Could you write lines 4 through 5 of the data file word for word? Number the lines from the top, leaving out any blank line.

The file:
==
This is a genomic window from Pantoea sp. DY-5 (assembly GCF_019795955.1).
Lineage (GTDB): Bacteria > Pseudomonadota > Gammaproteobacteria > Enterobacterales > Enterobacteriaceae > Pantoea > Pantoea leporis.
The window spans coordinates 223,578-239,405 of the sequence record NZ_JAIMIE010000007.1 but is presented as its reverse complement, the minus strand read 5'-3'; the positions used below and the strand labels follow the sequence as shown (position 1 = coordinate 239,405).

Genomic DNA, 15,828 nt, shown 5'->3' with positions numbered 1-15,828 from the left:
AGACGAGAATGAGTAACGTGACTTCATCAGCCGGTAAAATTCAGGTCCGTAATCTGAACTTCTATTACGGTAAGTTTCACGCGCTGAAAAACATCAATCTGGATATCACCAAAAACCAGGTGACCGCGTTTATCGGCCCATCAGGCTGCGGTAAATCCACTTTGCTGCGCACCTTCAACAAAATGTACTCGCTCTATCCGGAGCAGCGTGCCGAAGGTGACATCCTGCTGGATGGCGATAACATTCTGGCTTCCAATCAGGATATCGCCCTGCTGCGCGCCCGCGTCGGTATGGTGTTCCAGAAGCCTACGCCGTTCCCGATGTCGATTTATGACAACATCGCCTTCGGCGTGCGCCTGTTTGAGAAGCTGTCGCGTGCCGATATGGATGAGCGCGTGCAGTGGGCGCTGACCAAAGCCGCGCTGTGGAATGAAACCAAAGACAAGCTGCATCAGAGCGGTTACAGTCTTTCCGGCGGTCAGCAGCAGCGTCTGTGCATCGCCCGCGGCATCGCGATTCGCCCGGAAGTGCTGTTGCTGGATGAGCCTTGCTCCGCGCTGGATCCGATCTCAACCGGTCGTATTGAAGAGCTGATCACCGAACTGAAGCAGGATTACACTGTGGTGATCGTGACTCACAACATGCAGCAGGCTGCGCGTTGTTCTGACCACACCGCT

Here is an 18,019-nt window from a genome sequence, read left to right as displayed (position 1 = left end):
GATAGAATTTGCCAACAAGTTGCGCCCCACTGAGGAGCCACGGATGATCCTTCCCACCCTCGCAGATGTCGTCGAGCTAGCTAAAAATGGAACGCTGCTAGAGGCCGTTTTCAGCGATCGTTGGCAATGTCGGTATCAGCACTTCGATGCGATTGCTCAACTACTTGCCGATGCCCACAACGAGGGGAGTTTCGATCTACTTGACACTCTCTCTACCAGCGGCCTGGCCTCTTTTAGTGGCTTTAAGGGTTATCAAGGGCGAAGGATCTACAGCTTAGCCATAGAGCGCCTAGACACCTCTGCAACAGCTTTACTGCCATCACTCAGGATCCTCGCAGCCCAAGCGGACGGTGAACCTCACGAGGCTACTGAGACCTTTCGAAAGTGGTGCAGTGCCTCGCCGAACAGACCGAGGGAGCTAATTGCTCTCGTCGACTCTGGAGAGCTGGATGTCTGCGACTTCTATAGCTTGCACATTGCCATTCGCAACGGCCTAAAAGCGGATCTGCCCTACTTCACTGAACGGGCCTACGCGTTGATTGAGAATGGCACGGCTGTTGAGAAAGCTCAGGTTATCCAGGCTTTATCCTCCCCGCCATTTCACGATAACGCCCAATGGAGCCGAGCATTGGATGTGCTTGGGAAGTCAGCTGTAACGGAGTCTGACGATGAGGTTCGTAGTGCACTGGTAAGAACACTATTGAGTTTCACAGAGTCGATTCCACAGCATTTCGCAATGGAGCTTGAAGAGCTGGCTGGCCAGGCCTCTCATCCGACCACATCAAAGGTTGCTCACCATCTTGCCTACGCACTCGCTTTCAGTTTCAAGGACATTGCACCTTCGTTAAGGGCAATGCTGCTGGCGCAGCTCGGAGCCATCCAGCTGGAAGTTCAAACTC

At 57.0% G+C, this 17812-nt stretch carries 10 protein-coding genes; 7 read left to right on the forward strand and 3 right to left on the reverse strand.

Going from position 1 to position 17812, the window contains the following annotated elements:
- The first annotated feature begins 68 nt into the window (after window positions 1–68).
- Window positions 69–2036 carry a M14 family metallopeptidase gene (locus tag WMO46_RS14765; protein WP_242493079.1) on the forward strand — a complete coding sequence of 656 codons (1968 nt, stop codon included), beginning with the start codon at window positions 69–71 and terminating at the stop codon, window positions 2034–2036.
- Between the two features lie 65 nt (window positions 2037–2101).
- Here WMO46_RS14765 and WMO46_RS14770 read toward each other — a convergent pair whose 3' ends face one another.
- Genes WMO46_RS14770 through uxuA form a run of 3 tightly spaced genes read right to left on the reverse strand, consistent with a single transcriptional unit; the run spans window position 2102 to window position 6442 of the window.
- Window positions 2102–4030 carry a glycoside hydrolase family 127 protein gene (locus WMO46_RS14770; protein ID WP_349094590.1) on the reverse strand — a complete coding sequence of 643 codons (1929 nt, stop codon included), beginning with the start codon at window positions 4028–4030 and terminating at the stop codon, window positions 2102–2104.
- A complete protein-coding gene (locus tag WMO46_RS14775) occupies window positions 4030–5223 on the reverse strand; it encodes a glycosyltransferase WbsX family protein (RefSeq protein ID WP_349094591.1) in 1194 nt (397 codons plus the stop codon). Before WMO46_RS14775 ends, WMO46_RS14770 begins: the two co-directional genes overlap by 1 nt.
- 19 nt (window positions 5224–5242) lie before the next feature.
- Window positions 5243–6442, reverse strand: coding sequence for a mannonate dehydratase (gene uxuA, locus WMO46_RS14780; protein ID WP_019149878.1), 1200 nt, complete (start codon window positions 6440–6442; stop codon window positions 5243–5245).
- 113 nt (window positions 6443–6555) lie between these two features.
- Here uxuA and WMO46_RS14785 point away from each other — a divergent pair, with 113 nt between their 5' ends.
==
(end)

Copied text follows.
Genomic DNA, 15,828 nt, shown 5'->3' with positions numbered 1-15,828 from the left:
AGACGAGAATGAGTAACGTGACTTCATCAGCCGGTAAAATTCAGGTCCGTAATCTGAACTTCTATTACGGTAAGTTTCACGCGCTGAAAAACATCAATCTGGATATCACCAAAAACCAGGTGACCGCGTTTATCGGCCCATCAGGCTGCGGTAAATCCACTTTGCTGCGCACCTTCAACAAAATGTACTCGCTCTATCCGGAGCAGCGTGCCGAAGGTGACATCCTGCTGGATGGCGATAACATTCTGGCTTCCAATCAGGATATCGCCCTGCTGCGCGCCCGCGTCGGTATGGTGTTCCAGAAGCCTACGCCGTTCCCGATGTCGATTTATGACAACATCGCCTTCGGCGTGCGCCTGTTTGAGAAGCTGTCGCGTGCCGATATGGATGAGCGCGTGCAGTGGGCGCTGACCAAAGCCGCGCTGTGGAATGAAACCAAAGACAAGCTGCATCAGAGCGGTTACAGTCTTTCCGGCGGTCAGCAGCAGCGTCTGTGCATCGCCCGCGGCATCGCGATTCGCCCGGAAGTGCTGTTGCTGGATGAGCCTTGCTCCGCGCTGGATCCGATCTCAACCGGTCGTATTGAAGAGCTGATCACCGAACTGAAGCAGGATTACACTGTGGTGATCGTGACTCACAACATGCAGCAGGCTGCGCGTTGTTCTGACCACACCGCT